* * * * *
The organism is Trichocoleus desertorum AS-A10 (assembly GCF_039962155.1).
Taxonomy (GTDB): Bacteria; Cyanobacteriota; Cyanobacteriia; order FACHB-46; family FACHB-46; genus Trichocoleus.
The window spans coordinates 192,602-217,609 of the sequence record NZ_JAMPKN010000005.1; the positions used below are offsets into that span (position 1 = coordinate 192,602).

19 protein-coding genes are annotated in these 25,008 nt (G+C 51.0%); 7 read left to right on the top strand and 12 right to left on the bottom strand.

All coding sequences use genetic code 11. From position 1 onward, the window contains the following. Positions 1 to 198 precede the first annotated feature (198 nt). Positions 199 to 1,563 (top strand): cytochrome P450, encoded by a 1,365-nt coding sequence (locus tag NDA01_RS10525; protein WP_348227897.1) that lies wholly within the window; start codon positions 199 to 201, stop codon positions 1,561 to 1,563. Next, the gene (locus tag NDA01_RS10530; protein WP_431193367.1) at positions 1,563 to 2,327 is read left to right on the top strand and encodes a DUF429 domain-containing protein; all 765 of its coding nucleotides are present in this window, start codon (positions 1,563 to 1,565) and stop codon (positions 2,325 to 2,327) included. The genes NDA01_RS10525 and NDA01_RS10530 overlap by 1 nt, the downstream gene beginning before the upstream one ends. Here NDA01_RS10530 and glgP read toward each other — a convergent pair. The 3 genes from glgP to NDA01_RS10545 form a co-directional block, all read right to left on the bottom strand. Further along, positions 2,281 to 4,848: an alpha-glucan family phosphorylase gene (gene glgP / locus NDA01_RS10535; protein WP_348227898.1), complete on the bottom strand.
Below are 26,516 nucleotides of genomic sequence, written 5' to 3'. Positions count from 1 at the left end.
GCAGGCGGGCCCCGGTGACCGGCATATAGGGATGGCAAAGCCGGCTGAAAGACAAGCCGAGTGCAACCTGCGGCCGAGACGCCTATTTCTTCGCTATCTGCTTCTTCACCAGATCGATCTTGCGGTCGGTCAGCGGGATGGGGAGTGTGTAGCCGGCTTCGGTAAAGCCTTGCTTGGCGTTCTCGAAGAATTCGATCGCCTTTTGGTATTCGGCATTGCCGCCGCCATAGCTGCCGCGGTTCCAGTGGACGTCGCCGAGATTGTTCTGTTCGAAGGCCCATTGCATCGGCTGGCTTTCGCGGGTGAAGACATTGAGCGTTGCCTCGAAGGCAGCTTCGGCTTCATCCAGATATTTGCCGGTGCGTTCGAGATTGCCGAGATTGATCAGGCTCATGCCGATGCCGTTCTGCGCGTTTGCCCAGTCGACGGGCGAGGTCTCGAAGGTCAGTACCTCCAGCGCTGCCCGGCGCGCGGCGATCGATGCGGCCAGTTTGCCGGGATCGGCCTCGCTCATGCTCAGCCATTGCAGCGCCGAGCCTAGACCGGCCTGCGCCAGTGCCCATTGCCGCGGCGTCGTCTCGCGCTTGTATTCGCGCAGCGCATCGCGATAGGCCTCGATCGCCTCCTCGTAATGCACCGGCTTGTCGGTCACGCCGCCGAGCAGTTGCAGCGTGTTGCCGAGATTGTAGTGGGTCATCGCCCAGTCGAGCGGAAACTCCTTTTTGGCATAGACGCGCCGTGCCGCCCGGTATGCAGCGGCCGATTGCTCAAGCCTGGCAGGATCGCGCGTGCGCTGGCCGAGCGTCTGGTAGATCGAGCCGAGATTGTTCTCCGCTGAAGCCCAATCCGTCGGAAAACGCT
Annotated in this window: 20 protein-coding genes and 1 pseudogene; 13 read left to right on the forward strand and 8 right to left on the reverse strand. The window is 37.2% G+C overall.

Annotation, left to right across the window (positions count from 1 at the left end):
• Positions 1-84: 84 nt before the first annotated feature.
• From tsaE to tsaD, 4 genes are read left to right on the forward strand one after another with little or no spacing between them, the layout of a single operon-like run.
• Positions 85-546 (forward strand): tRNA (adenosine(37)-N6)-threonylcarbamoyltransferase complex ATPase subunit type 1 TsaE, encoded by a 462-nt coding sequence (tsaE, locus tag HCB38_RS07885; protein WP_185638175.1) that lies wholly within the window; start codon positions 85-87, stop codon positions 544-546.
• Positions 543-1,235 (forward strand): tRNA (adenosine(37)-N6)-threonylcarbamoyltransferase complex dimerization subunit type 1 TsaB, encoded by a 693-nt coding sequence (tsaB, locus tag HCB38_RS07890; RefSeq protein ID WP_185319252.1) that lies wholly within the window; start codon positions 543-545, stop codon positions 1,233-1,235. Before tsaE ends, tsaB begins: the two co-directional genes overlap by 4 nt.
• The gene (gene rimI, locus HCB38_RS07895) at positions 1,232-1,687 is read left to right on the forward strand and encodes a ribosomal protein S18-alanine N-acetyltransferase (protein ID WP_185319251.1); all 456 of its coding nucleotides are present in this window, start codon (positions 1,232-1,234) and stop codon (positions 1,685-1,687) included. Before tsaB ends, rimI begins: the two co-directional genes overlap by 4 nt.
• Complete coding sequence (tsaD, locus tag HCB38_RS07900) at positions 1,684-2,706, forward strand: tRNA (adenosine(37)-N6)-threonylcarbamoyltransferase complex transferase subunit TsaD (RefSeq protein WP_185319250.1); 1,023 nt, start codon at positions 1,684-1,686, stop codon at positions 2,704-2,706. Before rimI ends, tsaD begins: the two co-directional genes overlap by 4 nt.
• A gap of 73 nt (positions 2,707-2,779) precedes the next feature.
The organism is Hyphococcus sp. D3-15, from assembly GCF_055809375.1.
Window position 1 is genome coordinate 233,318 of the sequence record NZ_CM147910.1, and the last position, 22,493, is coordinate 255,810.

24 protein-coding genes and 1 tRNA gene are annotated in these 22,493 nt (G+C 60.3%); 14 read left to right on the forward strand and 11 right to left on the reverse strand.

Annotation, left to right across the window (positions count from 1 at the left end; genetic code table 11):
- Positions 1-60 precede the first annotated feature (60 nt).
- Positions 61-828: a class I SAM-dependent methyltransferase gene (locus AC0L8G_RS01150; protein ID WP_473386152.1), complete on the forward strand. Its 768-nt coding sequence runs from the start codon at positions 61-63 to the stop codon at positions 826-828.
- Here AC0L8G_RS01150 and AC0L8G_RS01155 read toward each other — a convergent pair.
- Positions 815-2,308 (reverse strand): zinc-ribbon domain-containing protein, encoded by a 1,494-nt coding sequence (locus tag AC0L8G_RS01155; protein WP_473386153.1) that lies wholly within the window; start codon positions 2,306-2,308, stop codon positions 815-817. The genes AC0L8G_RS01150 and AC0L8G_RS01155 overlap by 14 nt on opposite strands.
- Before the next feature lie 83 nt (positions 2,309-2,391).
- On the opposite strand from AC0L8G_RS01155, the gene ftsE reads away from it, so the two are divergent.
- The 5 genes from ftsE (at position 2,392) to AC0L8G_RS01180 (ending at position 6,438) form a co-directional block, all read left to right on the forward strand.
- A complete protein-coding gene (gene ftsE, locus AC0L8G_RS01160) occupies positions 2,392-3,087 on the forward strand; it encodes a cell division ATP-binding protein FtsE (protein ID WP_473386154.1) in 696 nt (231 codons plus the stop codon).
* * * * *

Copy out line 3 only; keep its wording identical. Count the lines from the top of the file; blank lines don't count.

The window spans coordinates 192,602-217,609 of the sequence record NZ_JAMPKN010000005.1; the positions used below are offsets into that span (position 1 = coordinate 192,602).